Bangladesh is on it’s way to becoming the most desirable destination for Western buyers.
That’s a big loss for China that had up until recently nearly 40 percent share of Western markets for readymade garments. According to a survey released by McKinsey – a global management consulting firm, chief purchasing officers of leading American and European apparel companies are planning to decrease procurement from China over next five years because of “declining profit margins and capacity constraints.”
And, China’s loss is Bangladesh’s gain. “Although Western buyers are evaluating a considerable number of sourcing options in the Far East and Southeast Asia, many chief purchasing officers said in the survey that they view Bangladesh as the next hot spot,” reported McKinsey last week.
A survey of Bangladesh’s ready-made-garment industry identified solid apparel-sourcing opportunities, but also some hurdles.
In 2010 Bangladesh had exported approximately $15 billion worth of ready-made garments to value buyers in the US and Europe. This sector, “represents 13 percent of GDP and more than 75 percent of total exports.”
McKinsey forecasts “Export-value growth of 7.0 to 9.0 percent annually within the next ten years, so the market will double by 2015 and nearly triple by 2020,” bringing the estimate for 2015 to $30billion annually.
A majority of the respondents identified attractive prices as the most important reason for purchasing in Bangladesh. And the expectations are that prices will continue to be competitive as the efficiency is enhanced “to offset rising wage costs.”
Capacity was reported in the survey as the second-biggest advantage of Bangladesh’s ready-made-garment industry. “With 5,000 factories employing about 3.6 million workers (of a total workforce of 74.0 million), Bangladesh is clearly ahead of other Southeast Asian suppliers in this respect,” chief purchasing officers were reported saying.
Bangladesh also “offers satisfactory levels of quality, especially in value and entry-level mid-market products.”
The leading challenge for Bangladesh is infrastructure. “Transportation bottlenecks create inefficient lead times for garments and delay deliveries to customers,” McKinsey says, adding that this issue will become even more important in the future, “since buyers want to source more fashionable products with shorter lead times.” But this can be a golden opportunity for Pakistan. There are several successful infrastructure vendors in Pakistan who can benefit from the boom in a neighboring country. This also means job opportunities for civil engineers from Pakistan to go work in Bangladesh. Industries ancillary to infrastructure can also benefit.
The second biggest challenge for Bangladesh is “energy supply”—90 percent of the more than 100 local suppliers, McKinsey interviewed rate it as “poor or very poor.” The government (in Bangladesh) has “prioritized improvement in this area and started to upgrade power systems over the last two years”, with tangible results. Here Pakistan may not have much to offer but we can learn plenty from Bangladesh. Why is it that our Pakistani factories have to shut down while Bangladesh is able to address this issue adequately enough to keep the machines running?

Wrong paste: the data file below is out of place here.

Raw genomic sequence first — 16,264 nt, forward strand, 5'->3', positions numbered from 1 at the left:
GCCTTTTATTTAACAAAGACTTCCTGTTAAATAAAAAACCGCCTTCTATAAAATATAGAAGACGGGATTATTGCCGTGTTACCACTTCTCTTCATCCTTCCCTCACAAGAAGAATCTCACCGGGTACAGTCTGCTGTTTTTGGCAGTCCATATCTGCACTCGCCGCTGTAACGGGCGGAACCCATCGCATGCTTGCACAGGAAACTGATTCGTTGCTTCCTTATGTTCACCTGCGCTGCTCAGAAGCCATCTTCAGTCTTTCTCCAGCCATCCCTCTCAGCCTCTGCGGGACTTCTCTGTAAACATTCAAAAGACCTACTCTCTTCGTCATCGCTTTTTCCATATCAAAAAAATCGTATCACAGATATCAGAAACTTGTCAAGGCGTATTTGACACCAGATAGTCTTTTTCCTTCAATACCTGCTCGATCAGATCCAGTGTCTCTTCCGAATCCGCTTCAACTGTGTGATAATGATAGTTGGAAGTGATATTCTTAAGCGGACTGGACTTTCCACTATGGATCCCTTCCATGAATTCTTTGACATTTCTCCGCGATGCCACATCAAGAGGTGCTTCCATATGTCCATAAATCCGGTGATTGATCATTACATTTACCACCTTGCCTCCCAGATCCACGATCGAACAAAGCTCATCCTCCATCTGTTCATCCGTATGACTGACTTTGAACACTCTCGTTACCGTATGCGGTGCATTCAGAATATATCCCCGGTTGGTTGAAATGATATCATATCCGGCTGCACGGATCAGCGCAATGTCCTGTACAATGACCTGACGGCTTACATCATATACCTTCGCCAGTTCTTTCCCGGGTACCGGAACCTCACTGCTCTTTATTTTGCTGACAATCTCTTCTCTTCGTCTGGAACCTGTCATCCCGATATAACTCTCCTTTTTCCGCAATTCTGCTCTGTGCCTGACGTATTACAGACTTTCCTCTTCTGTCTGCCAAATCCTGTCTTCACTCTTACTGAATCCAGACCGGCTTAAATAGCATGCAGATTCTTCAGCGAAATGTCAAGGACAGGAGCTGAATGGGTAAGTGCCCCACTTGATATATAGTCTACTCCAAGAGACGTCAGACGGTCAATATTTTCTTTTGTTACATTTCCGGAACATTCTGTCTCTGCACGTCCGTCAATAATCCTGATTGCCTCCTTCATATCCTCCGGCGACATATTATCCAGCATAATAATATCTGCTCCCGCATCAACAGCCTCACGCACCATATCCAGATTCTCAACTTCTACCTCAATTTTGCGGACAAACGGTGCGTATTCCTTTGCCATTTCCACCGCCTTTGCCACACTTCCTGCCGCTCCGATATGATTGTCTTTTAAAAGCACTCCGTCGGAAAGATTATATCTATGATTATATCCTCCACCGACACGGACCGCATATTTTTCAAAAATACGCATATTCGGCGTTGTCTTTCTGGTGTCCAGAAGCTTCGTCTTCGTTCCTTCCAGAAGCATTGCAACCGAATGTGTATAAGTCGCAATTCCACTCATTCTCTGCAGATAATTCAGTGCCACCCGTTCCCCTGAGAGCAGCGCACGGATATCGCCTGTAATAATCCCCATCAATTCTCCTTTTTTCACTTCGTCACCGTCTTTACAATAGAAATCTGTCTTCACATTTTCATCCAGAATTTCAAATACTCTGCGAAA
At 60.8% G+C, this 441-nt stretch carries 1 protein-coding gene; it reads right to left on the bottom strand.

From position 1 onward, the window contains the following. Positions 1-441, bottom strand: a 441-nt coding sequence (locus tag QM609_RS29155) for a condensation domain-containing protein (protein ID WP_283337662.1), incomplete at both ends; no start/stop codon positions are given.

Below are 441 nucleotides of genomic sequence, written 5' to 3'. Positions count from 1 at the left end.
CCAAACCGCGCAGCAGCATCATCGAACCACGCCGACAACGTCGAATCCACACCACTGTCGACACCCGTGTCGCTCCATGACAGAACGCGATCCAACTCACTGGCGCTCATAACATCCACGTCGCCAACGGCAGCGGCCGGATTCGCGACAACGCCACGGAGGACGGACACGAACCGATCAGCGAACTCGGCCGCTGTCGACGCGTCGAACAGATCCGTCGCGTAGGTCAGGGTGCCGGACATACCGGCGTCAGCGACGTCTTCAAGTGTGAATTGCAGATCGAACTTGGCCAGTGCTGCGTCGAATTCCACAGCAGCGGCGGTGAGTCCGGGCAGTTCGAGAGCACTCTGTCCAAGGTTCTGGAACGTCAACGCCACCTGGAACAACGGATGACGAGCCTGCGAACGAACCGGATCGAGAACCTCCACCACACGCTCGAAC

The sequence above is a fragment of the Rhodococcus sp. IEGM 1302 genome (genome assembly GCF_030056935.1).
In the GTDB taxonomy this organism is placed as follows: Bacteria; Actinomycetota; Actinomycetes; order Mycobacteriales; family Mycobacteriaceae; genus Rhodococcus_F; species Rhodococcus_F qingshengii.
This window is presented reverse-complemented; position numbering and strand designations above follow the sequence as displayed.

Labor and environmental compliance is an issue for the majority of export driven countries- including China. The McKinsey survey shows most European and US chief purchasing officers saying, “standards have somewhat or strongly improved over the past five years,” with a caveat that “suppliers vary greatly in their degree of compliance.” There are several NGOs that monitor Bangladesh for labor and social-compliance issues and here is an opportunity for Pakistani NGOs to take their expertise outside their country. When it comes to environmental compliance, which has started to get serious attention, Pakistani NGOs and consulting firms can establish themselves very quickly. Western buyers will likely find it easier to engage a non-Bangladeshi entity for compliance. It makes perfect sense for Pakistan’s NGO to expand and take their expertise to Dhaka.
The McKinsey survey suggests that Bangladeshi suppliers need to optimize productivity to “mitigate the impact of rising wages and to close gaps with other sourcing countries and to satisfy new customer requirements for more sophisticated products.”
Bangladesh also needs “new machinery and technologies,” providing an opportunity to Pakistani apparel experts to lend their expertise. The insufficient size of “the skilled workforce, particularly in middle management,” provides opportunity to many Pakistanis who have worked in this industry all their life to travel east.
McKinsey reports that Bangladesh does not have adequate supplies of “natural or artificial fibres, and its dependence on imports creates sourcing risks and lengthens lead times.” I wonder if Pakistani experts have learned any lessons here that they can take to Bangladesh.